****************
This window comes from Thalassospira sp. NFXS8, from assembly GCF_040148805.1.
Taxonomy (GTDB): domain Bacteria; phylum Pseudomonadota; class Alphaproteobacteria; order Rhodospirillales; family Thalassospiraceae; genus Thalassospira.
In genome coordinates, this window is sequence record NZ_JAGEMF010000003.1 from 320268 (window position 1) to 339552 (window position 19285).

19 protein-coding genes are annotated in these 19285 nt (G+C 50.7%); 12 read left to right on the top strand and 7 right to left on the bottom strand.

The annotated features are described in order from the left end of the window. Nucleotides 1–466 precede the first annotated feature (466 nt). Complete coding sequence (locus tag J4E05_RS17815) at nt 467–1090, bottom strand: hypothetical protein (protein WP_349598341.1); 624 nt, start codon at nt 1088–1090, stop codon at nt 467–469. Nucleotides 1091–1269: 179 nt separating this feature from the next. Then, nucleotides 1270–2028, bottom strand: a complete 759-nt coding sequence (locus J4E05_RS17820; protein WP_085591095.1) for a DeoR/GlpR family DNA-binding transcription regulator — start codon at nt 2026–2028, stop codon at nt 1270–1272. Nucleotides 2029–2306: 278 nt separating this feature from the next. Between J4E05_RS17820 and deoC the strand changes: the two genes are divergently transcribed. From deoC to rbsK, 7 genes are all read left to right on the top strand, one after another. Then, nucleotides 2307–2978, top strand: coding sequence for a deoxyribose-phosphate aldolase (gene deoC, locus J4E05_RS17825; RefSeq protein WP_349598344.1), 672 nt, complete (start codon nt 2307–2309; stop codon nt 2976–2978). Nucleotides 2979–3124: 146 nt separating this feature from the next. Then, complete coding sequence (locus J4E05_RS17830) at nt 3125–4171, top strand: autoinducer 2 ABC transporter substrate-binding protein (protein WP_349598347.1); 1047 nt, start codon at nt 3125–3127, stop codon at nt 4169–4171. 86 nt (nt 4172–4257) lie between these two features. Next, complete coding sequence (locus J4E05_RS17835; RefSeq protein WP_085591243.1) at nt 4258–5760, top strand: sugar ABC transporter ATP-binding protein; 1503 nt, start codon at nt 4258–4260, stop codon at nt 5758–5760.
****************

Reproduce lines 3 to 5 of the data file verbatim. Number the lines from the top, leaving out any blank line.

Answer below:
In genome coordinates, this window is sequence record NZ_JAGEMF010000003.1 from 320268 (window position 1) to 339552 (window position 19285).

19 protein-coding genes are annotated in these 19285 nt (G+C 50.7%); 12 read left to right on the top strand and 7 right to left on the bottom strand.

The annotated features are described in order from the left end of the window. Nucleotides 1–466 precede the first annotated feature (466 nt). Complete coding sequence (locus tag J4E05_RS17815) at nt 467–1090, bottom strand: hypothetical protein (protein WP_349598341.1); 624 nt, start codon at nt 1088–1090, stop codon at nt 467–469. Nucleotides 1091–1269: 179 nt separating this feature from the next. Then, nucleotides 1270–2028, bottom strand: a complete 759-nt coding sequence (locus J4E05_RS17820; protein WP_085591095.1) for a DeoR/GlpR family DNA-binding transcription regulator — start codon at nt 2026–2028, stop codon at nt 1270–1272. Nucleotides 2029–2306: 278 nt separating this feature from the next. Between J4E05_RS17820 and deoC the strand changes: the two genes are divergently transcribed. From deoC to rbsK, 7 genes are all read left to right on the top strand, one after another. Then, nucleotides 2307–2978, top strand: coding sequence for a deoxyribose-phosphate aldolase (gene deoC, locus J4E05_RS17825; RefSeq protein WP_349598344.1), 672 nt, complete (start codon nt 2307–2309; stop codon nt 2976–2978). Nucleotides 2979–3124: 146 nt separating this feature from the next. Then, complete coding sequence (locus J4E05_RS17830) at nt 3125–4171, top strand: autoinducer 2 ABC transporter substrate-binding protein (protein WP_349598347.1); 1047 nt, start codon at nt 3125–3127, stop codon at nt 4169–4171. 86 nt (nt 4172–4257) lie between these two features. Next, complete coding sequence (locus J4E05_RS17835; RefSeq protein WP_085591243.1) at nt 4258–5760, top strand: sugar ABC transporter ATP-binding protein; 1503 nt, start codon at nt 4258–4260, stop codon at nt 5758–5760.